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Medicare Sparks Site-Neutral Payment Showdown

Analysis  |  By  
   February 18, 2016

There is likely no clear winner in the fight between hospital and physician groups who are weighing in on Medicare's new site-neutral payment policy that goes into effect next year.

Hospitals with newly acquired and almost-built physician practices located off of the main campus are hoping a congressional committee will put the brakes on payment cuts that are slated to take effect in January 2017.


Wanda Filer, MD, FAAFP

But physician groups are fighting equally hard to get the cuts expanded.

At issue is the site-neutral payment policy that was part of last year's budget agreement. A tiny section that was tacked on to the budget during negotiations makes big changes to how some hospital outpatient departments are paid.

It primarily affects off-campus physician practices that hospitals bought or built after November 2, 2015. Instead of a higher reimbursement rate because of being associated with a hospital, those practices are slated to receive the same payment as physicians who are in stand-alone offices.

There are a few caveats. The cuts do not apply to physician practices that are located on a hospital's campus, emergency departments, critical access hospitals, rural health clinics, federally qualified health clinics, and other outpatient departments.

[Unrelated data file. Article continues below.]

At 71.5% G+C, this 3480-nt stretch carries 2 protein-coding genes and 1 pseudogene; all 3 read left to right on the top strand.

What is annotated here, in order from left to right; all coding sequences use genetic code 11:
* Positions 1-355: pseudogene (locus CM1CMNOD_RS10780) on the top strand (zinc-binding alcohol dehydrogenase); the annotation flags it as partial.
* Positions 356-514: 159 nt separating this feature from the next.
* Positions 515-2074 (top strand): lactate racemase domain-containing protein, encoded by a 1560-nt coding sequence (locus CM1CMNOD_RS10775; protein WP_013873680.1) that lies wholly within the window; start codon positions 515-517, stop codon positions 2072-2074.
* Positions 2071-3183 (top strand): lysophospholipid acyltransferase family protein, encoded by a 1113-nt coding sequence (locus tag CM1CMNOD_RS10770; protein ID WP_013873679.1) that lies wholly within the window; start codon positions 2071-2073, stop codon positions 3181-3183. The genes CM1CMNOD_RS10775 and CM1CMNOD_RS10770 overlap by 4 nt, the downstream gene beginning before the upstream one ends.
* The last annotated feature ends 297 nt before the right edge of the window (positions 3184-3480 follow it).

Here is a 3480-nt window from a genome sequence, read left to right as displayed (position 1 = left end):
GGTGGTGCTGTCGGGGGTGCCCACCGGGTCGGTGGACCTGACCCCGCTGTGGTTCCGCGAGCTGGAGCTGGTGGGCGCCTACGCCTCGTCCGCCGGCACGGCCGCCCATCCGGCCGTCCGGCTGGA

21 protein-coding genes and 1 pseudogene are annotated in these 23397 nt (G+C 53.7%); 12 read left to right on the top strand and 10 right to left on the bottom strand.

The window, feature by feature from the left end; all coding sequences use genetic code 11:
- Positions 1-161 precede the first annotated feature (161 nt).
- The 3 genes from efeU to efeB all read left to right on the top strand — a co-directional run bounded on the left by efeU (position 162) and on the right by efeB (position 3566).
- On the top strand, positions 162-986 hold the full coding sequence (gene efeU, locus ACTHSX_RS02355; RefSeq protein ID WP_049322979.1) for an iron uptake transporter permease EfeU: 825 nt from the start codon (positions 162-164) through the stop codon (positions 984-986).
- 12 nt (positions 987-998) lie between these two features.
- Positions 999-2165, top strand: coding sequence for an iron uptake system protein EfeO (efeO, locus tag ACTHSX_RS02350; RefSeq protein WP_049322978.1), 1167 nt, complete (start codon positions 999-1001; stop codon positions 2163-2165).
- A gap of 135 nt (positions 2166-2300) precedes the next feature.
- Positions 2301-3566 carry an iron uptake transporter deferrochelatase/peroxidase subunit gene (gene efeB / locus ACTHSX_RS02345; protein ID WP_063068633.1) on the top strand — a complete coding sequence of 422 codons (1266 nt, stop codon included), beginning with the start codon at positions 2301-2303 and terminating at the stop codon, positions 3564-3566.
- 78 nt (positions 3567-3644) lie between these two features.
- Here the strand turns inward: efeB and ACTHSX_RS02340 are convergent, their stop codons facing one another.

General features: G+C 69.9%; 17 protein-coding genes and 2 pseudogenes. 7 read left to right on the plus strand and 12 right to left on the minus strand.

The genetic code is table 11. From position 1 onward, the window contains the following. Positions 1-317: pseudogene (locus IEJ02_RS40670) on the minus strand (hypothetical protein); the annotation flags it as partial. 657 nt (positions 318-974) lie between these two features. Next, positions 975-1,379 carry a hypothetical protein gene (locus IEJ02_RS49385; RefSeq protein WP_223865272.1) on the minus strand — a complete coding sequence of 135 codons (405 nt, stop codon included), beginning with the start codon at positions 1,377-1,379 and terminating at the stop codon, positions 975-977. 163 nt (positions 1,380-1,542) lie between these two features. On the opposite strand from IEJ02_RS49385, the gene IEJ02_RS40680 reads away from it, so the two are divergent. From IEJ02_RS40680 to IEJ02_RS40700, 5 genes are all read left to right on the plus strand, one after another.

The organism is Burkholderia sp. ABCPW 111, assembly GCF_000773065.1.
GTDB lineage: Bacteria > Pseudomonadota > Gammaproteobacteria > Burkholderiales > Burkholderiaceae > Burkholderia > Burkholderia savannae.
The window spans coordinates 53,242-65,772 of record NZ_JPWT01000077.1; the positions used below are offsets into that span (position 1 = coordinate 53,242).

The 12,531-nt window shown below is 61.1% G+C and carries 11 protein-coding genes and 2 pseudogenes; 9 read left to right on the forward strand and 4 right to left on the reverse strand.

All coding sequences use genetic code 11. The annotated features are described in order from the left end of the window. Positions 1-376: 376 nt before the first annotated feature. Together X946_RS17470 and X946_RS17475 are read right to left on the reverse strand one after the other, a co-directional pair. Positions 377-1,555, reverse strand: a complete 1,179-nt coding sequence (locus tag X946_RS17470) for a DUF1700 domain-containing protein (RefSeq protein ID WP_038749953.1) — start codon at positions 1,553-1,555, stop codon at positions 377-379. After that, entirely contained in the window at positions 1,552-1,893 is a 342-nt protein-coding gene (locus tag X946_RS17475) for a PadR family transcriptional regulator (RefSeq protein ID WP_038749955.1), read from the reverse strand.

The House energy and commerce committee is weighing the impact of the payment cuts, accepting public comment through Friday.

Physicians vs. Hospitals
Physician groups, such as the American Academy of Family Physicians and the American College of Physicians support the payment cuts because it levels the playing field for physicians and patients.

"It's not a good stewardship of federal dollars to pay more for the exact same services," says Wanda Filer, MD, FAAFP, president of the American Academy of Family Physicians.

In a Feb. 11 letter to House energy and commerce committee members, the AAFP noted that physicians should get reimbursed for patient care no matter the site of service.

"There is an element of fairness in this whole process," Filer says. "I've worked in both scenarios (independent and hospital-owned) and services are frequently the same."

But there are significant differences beyond a new hospital sign on the door, says Lawrence Vernaglia, partner and chair of the health care industry team at Foley & Lardner. Physician offices that are either built from the ground up or acquired by a hospital have to meet a number of regulations before they can qualify as an off-campus HOPD. The narrative that nothing changes but the name is "not true" Vernaglia says.

"All regulations need to be met," Vernaglia says. "We have provider-based rules for nursing, infection control, dietary counseling. HOPDs can provide a hospital-level of care."

That level of care is what the American Hospital Association also points to as an example of the difference between HOPDs and stand-alone physician offices. The AHA sent its own letter to the committee as well as put its members on high alert to send feedback about the site-neutral payment impact.


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Jacqueline Fellows is a contributing writer at HealthLeaders Media.

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